That is the beauty of this latest entry. As soon as Firis and her sister Liane leave their town, they are free to explore as they please. This was also something different but in a good way in that Firis isn't alone or asking a close friend to tag along. This is an adventure of family bonding more than friendship which was a nice change as Firis gets to go adventuring with her sister who's already been outside and acts as a hunter for the village. As even Liane has never been past a certain point, the two of them start off a journey of adventure together heading off towards passages to the South, East and North in order to make it across the lands to find recommendations that will allow Firis to take her license exam. Firis knows where she comes from and with her map she knows where she's going. How to get there though is a mystery and the fun of the journey.
The environments range in size with the larger ones containing a fair amount of rest points for Firis and her party to take a break. The best part? These rest points also act as quick travel points alongside various points of interest in order to quickly move back through an area if you are simply looking for something in particular. There is a world map but unlike the rest of the series it acts only as a visual guide. This time around, walking or running around is the way to go until the credits roll. Once those roll however a magic broom can be made to allow for faster travel by flying quickly between the waypoints and the transition points to other areas. It would have been useful over the course of the main journey but then the main point would have been lost.
Flying with a broom saves time, and may if you think about it, make people mistake Firis for a Witch instead of an Alchemist. Sadly it is a stereotype but in either case, time will move along regardless. Standing still, walking around or picking up everything in sight in order to turn it into something new will all move the clock along. With twenty four hours a day, there is more than enough time to simply explore the landscapes and pick up whatever is needed as an ingredient to make something new.
Normal movement doesn't affect the passage of time as much as picking up ingredients does but it does so regardless and while looking for Alchemists in order to obtain your recommendations sometimes dilly dallying isn't the best course of action even if you really want to explore that cave and collect all of the resources inside. Had the broom been involved early then the end location could have been reached much faster but the exploration of the world may have taken a bit of a hit.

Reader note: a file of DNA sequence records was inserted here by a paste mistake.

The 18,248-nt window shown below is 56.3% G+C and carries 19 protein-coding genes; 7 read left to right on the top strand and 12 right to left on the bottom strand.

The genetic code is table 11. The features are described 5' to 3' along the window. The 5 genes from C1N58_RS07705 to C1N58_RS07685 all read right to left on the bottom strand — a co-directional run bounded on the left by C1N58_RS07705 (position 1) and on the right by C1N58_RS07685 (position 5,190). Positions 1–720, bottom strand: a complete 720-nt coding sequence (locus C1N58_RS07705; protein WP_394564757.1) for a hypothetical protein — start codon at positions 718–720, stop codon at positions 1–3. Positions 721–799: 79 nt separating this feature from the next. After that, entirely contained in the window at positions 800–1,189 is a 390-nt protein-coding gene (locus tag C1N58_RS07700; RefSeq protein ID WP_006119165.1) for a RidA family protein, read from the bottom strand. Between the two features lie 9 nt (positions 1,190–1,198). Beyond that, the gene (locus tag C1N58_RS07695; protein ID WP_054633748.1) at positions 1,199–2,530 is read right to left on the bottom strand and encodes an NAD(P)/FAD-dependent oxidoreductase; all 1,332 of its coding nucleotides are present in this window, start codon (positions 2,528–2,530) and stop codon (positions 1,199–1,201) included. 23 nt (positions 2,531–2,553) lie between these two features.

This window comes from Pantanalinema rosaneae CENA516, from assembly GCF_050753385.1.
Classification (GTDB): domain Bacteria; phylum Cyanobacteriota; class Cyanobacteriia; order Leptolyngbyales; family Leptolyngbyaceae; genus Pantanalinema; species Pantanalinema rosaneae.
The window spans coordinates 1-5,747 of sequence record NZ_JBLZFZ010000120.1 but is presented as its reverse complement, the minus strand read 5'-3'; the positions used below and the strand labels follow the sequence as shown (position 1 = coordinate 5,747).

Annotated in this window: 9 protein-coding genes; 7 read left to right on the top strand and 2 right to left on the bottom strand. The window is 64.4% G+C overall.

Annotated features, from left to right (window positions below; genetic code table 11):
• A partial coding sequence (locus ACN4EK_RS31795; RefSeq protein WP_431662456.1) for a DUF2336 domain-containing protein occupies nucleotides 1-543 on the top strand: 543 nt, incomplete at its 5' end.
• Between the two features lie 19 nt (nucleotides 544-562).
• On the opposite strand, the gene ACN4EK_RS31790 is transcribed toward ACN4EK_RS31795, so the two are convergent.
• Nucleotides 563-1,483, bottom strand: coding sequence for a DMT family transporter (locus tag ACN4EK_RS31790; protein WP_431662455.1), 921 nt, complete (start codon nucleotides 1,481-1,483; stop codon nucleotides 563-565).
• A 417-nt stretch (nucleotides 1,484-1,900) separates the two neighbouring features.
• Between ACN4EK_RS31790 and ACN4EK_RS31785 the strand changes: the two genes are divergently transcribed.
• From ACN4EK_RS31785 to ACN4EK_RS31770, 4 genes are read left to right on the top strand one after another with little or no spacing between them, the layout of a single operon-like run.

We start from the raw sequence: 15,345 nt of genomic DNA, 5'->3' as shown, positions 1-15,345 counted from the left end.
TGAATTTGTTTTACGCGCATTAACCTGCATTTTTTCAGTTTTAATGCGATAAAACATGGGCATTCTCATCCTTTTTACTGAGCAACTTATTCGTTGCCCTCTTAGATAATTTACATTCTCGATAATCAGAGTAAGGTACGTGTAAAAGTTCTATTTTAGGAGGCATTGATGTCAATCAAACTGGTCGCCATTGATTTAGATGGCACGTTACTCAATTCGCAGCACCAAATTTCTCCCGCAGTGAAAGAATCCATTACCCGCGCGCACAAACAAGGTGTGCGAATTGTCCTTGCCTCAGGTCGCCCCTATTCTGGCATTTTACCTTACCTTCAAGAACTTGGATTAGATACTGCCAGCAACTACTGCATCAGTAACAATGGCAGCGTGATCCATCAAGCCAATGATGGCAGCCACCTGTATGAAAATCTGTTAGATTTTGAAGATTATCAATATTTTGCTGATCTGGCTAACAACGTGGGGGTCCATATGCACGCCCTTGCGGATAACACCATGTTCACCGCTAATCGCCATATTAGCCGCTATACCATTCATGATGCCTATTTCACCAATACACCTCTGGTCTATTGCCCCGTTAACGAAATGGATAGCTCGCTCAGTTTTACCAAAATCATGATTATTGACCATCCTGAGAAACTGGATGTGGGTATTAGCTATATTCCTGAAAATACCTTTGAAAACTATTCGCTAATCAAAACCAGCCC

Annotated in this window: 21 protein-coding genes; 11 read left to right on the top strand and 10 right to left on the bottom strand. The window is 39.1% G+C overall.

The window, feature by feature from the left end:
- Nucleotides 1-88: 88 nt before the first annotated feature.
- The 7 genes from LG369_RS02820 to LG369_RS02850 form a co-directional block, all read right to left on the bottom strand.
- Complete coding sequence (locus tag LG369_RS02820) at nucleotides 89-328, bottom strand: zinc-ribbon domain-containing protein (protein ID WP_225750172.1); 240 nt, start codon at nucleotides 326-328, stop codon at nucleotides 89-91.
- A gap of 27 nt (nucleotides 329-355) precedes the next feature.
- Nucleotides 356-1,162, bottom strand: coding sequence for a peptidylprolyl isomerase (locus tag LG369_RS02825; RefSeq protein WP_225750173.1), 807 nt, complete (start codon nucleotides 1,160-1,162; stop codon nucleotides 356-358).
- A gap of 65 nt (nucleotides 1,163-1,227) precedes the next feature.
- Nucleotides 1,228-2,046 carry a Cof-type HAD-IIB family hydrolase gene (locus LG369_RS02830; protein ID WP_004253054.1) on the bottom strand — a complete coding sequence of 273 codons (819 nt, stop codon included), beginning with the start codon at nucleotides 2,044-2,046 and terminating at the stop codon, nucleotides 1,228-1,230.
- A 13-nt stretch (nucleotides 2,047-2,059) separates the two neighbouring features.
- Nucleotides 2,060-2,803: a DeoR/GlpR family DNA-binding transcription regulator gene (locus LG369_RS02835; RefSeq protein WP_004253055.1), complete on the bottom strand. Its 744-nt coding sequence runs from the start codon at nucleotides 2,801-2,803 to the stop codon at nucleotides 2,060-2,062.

What was fairly neat is that picking up ingredients wasn't just simply walking over and hitting the "X" on the controller. Oh there are a ton of points on the map in which this can be done from picking up apples, unis and flowers, but there are also rocks that have to be smashed and trees that need to be hit. Hitting these with Firis' staff can be long and painful to watch as breaking a rock open could take an entire day but that's why pickaxes and bombs exist to crack these right open. Both of these can be made with alchemy and the low price of a bit more of that time on the counter to the end of the journey.
As important as the exploration and the collection of materials is, alchemy is the name of the game. Keeping an eye on the days remaining is extremely important especially when mass producing items either for later or because you need them in order to put a few new pieces together. I say this because even some of the most basic recipes such as an iron ingot can take a day in other to synthesize. A full day. As Firis gets better more than one can be made at a time but in the beginning stages a bit of a worry can set in as the clock simply counts down. At least it's just a day. Certain items can take days!